Laura Ingraham and those with similar takes on freedom of speech for athletes might be unsure how sharing your political views can make an impact and might ask: does using your platform as an athlete for political reasons actually do anything? In the case of the 2020 presidential election, WNBA players who advocated for the Georgia democratic party did impact politics in the United States. In an NPR Politics Podcast with Nneka Ogwumike, forward for the Los Angeles Sparks and president of the WNBA Players Association, she explains how the outspokenness of players like herself, Sue Bird, and Elizabeth Williams from the Atlanta Dream helped make Georgia a blue state for the first time in years. While Ogwumike and Bird promoted democracy from the west coast, players from the Atlanta Dream, led by Williams, showed their support for candidate, Raphael Warnock, by releasing a political statement against the former-team owner and Republican senator Kelly Loeffler. While this caused controversy, Ogwumike supports the team statement and says, “the fear of standing up is not as big of fear of the world we’re currently living in.”

During the 2020 election, the United States was in a state of utter political unrest. At this time, members of the WNBA took the opportunity to protest by boycotting games, locking arms and raising their fists during the National Anthem, and for some teams, dedicating their entire season to Breonna Taylor and other human rights causes. Nneka Ogwumike explains how WNBA activists aim to represent their demographic of mostly black women and asks, “if we don’t do it for ourselves, who else is gonna do it?”. She goes on to say athletes “mobilize in the best way we [know] how, because we have a platform” and being politically candid in 2020, even if it angered some fans, was “something we hoped would ignite.” Nneka Ogwumike, Sue Bird, and Elizabeth Williams are just a few WNBA players who model the proper balance between athlete and advocate, particularly because they represent POC, female, and LGBTQ minority groups.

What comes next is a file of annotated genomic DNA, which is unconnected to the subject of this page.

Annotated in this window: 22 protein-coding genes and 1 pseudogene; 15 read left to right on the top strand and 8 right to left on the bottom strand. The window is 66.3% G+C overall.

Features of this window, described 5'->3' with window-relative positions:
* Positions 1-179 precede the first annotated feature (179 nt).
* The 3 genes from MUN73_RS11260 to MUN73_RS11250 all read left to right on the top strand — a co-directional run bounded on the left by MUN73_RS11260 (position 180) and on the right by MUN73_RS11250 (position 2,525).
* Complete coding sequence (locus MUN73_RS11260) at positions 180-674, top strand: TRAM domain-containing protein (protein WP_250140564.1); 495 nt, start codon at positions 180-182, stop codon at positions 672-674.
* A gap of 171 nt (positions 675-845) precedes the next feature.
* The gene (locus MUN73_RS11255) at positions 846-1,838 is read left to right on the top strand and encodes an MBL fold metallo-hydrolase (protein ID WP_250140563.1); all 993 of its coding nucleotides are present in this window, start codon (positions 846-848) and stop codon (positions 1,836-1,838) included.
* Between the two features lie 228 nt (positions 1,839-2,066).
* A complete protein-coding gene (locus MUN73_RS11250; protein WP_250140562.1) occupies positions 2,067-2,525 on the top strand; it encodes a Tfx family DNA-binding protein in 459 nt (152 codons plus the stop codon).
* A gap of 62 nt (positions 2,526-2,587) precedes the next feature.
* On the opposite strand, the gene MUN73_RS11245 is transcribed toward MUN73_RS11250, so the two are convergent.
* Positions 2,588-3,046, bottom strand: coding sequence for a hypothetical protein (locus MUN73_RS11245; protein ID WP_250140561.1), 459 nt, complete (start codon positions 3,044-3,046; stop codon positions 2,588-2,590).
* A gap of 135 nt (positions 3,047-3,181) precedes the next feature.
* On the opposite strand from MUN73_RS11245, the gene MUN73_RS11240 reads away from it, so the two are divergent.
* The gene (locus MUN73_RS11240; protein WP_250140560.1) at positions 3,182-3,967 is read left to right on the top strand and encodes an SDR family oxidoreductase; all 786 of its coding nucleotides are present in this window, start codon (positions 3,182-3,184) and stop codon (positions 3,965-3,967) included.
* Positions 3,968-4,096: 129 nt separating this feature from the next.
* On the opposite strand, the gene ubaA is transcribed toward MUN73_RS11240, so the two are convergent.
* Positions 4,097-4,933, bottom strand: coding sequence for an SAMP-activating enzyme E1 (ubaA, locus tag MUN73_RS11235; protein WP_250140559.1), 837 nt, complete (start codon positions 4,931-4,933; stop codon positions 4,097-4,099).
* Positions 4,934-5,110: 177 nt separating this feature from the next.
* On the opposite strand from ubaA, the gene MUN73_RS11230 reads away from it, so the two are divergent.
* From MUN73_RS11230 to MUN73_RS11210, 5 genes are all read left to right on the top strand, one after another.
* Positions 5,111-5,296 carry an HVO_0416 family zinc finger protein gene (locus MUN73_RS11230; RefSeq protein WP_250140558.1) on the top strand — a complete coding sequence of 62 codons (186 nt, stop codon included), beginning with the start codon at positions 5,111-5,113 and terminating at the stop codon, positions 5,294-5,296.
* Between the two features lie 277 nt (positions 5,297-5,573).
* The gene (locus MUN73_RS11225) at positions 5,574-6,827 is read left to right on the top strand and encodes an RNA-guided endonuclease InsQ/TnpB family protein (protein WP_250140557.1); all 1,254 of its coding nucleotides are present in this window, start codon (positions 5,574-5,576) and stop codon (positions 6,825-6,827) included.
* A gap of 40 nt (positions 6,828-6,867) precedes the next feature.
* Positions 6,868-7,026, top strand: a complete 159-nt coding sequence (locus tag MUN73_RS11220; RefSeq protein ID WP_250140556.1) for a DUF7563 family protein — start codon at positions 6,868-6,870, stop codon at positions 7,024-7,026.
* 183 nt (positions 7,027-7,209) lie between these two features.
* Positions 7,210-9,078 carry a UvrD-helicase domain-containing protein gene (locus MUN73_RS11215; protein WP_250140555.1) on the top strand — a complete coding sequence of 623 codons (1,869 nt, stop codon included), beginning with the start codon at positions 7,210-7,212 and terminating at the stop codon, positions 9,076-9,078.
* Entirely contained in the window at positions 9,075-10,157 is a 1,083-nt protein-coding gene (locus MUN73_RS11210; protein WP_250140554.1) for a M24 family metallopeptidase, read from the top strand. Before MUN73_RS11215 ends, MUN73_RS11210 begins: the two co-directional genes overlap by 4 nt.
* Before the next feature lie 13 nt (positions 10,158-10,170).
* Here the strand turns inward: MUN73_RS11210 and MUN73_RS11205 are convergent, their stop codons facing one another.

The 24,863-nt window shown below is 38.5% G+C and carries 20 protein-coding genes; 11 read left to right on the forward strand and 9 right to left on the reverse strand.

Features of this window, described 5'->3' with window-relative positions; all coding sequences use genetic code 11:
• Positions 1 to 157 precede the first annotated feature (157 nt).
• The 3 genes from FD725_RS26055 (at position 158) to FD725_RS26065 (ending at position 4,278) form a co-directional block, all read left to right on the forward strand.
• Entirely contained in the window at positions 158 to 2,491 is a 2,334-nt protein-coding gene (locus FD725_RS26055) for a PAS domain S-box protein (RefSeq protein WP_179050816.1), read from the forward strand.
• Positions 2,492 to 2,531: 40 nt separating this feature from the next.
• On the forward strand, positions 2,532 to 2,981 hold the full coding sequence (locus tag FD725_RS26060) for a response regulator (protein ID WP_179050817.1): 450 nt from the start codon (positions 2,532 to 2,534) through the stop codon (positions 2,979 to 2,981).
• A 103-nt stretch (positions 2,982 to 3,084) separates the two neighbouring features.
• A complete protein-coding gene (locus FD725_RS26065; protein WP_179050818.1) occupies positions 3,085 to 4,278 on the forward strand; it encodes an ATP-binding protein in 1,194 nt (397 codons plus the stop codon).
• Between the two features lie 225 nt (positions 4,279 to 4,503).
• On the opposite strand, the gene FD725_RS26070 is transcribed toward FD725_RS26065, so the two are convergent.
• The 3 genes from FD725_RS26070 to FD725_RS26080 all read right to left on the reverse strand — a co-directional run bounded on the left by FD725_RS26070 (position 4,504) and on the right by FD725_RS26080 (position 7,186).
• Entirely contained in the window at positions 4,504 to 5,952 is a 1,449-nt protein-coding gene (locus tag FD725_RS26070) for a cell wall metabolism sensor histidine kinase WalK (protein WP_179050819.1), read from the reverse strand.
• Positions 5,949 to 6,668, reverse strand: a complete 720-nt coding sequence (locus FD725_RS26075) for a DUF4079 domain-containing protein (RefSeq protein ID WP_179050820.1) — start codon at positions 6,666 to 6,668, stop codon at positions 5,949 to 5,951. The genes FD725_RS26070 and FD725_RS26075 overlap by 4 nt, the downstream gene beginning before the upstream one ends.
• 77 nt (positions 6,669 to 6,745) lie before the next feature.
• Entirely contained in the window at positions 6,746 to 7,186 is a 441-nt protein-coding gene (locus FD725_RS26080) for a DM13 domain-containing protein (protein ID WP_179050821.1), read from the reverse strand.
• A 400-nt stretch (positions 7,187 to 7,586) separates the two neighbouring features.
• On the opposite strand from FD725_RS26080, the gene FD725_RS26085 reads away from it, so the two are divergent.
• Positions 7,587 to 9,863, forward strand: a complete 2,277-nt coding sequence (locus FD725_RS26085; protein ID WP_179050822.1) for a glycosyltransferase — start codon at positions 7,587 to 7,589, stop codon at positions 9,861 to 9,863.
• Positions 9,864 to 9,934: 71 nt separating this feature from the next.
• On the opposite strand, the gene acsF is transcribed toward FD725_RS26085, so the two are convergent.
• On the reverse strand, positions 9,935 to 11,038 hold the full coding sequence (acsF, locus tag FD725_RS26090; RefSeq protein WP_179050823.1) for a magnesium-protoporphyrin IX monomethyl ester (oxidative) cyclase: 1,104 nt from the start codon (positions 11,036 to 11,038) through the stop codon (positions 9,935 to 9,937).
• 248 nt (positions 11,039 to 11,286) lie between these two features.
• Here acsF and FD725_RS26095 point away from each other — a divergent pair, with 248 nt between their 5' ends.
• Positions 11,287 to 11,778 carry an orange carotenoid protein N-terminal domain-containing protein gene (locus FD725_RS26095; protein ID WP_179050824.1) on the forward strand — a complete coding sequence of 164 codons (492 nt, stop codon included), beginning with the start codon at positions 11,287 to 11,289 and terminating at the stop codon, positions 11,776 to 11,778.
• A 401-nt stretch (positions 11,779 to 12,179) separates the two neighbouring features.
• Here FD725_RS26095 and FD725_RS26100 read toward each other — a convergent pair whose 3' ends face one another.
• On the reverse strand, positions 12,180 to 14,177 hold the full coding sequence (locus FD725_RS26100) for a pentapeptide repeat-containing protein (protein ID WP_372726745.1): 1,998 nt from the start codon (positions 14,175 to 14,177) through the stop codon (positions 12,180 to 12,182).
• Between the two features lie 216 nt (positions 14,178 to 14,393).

Moving Forward

Current day North America is a safe place for white, Christian, upper-middle class, Republican men. Unfortunately, many Americans do not fall under this very specific list, and thus cannot be guaranteed protection or equal treatment in “the land of the free.” Fortunately, our society idolizes many athletes despite their skin color, sexuality, and religion. Thus, athletes with positions of social power, especially those who represent repressed groups themselves, have a patriotic obligation to be activists. Nneka Ogwumike describes her position as an athlete-activist when she says, “what we fight for for ourselves is what we need to fight for for women everywhere.” There is no excuse for staying politically neutral in a country where so many people are so aggressively oppressed. In the words of Megan Rapinoe: “discriminated peoples do not have the luxury of fucking around.” Wake up, America: it’s time to be political.

Lanaya Oliver

CU Boulder '24

Lanaya Oliver is the Editor-in-Chief and a contributing writer at the Her Campus Chapter at the University of Colorado at Boulder. As Editor-in-Chief, she oversees a team of editors, is the lead publisher and editor, and works as a campus corespondent. Outside of Her Campus, Lanaya is a senior at the University of Colorado Boulder. She is double majoring in both Psychology and Spanish with a minor in Sports Media. Her writing career started in high school when she was elected the position of school wide poet laureate after winning a poetry contest in her sophomore year. Now Lanaya’s writing has evolved from creative pieces to profiles and articles for her Her Campus articles. In her personal life, Lanaya is an ACE certified personal trainer and teaches both cycle and barre classes. Fitness is her passion and more often than not she can be found lifting weights, riding a bike, or running. She also enjoys being outdoors, binge watching movies, spending time with friends, thrift shopping, and munching on any white cheddar flavored snack she can find. Lanaya hopes to find a balance between her love for writing and her dreams of working in the fitness industry in her future career.